Identifying disadvantaged youth

The problems of disadvantaged youth involve the interaction of risk factors, age-related transitions and public interventions. Measuring and analysing the problems of disadvantaged youth are crucial for policy-making purposes (to identify disadvantaged youth, understand the determinants of poor well-being outcomes, design better policies for youth and build more cohesive societies), as well as for monitoring and evaluation purposes (to assess the impact of current interventions and measure progress in youth well-being). Various definitions and concepts of disadvantaged youth exist; this toolkit focuses on three of its common aspects. First, “disadvantage” refers to the risk for experiencing – or the experience of – deprivation in well-being throughout the youth life phase, highlighting the important link between past experiences and future well-being outcomes. Second, the toolkit recognises the multi-dimensional nature of youth well-being, encompassing both material and non-material dimensions and objective and subjective aspects. Hence, it recognises that young people’s perceptions of their lives are important, alongside the objective dimensions (OECD, 2013). Third, the toolkit highlights the relational aspects of youth well-being, recognising that development is not just about doing better individually but about promoting social cohesion and living together in a better way.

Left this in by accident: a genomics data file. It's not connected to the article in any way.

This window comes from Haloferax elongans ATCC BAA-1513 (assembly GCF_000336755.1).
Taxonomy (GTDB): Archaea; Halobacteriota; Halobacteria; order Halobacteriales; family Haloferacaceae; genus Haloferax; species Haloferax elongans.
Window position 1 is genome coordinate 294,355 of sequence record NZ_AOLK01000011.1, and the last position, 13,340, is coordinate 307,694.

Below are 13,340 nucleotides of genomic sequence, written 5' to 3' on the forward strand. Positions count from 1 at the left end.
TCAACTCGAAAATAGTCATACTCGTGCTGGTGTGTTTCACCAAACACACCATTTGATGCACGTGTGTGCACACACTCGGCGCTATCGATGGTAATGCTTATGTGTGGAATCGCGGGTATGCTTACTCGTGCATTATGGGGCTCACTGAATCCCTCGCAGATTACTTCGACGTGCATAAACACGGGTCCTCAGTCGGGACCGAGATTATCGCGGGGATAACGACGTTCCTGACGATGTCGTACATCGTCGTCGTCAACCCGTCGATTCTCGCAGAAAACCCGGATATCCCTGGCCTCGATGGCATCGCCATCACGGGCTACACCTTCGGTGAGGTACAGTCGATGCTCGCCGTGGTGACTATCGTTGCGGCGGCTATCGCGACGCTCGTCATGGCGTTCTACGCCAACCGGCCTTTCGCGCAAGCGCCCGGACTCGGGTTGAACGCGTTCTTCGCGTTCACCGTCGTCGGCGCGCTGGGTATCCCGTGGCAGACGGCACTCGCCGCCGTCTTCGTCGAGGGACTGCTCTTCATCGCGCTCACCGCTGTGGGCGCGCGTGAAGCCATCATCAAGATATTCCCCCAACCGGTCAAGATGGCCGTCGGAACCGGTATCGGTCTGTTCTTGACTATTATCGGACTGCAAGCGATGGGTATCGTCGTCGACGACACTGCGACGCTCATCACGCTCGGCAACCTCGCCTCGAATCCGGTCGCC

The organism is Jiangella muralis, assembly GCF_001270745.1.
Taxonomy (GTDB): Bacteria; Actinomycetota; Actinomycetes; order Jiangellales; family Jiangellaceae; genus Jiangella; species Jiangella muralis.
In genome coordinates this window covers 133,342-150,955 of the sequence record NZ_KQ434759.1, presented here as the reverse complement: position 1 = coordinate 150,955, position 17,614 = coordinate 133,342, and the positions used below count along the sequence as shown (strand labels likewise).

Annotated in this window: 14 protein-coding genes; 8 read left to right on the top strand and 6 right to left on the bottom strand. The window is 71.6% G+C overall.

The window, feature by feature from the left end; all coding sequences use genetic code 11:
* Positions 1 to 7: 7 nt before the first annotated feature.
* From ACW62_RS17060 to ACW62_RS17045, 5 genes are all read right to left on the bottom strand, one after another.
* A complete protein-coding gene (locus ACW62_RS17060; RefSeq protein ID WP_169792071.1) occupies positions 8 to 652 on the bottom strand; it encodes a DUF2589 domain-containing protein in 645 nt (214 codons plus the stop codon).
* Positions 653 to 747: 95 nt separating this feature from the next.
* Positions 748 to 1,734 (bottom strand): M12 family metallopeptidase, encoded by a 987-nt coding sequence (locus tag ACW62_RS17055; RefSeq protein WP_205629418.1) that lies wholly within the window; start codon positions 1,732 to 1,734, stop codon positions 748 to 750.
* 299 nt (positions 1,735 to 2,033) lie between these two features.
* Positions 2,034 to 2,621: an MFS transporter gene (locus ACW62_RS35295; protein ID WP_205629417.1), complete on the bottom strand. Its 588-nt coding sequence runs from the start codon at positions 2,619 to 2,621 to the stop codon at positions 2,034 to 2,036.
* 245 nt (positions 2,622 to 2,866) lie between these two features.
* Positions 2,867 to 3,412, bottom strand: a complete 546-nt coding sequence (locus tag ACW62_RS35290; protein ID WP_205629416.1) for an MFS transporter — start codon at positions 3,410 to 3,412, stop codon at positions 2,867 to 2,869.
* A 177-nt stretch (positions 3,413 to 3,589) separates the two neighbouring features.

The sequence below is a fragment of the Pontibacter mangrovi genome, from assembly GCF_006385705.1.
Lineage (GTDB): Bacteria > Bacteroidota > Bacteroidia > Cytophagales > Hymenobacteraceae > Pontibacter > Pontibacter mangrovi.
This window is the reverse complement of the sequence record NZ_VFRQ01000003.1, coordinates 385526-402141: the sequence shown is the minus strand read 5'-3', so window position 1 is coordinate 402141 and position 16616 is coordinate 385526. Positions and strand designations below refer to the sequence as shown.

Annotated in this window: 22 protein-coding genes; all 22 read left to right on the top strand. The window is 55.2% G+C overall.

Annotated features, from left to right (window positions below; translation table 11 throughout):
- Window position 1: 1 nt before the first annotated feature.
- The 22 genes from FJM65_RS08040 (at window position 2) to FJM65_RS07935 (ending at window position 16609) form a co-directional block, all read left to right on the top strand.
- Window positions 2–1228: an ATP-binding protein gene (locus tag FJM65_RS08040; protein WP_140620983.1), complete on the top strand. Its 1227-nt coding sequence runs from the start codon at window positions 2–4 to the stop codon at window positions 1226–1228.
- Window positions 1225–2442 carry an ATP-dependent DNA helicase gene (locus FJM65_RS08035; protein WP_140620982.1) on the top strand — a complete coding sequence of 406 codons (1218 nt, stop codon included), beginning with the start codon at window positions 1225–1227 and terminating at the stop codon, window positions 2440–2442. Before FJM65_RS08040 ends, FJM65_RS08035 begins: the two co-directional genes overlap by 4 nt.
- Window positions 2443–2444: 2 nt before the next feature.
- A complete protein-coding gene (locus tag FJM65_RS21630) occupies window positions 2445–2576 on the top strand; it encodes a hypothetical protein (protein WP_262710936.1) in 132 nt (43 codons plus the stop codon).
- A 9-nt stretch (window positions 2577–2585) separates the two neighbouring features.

From a policy perspective, it is also important to assess the extent of youth disadvantage. Young people who face risks in different areas that multiply and reinforce each other are already considered disadvantaged. They become further disadvantaged when these risks lead to deprivations in one or more well-being dimensions and when there are few or no effective policies in place to prevent or mitigate such risks (prevention programmes) or to remedy the negative consequences once they have occurred (second chance programmes). Policy can target two groups in the continuum of disadvantaged situations:

  • Youth at risk: young people who are exposed to risk factors but who have not yet suffered negative well-being outcomes. They require preventive measures.

  • Deprived youth: young people who already experience deprivation in one or more dimensions of well-being as a result of their exposure to risk factors. They require second chance programmes.

This categorisation is theoretical in the sense that many policies and programmes in fact serve both preventive and second chance purposes, and most youth who are deprived in one area are often at risk for further deprivation at the same time. However, the distinction is helpful to target the beneficiaries and better design programmes. The focus on disadvantaged youth in this toolkit reflects the reality in many developing countries, where the majority of the young people are often already school drop-outs and have poor-quality and low-paid jobs and little or no access to health care or social protections. These conditions make it difficult for even highly motivated youth to thrive and achieve their goals. By looking at disadvantaged youth and their obstacles, the toolkit brings attention to what policies can do to provide the most conducive environment to unlock the potential of youth.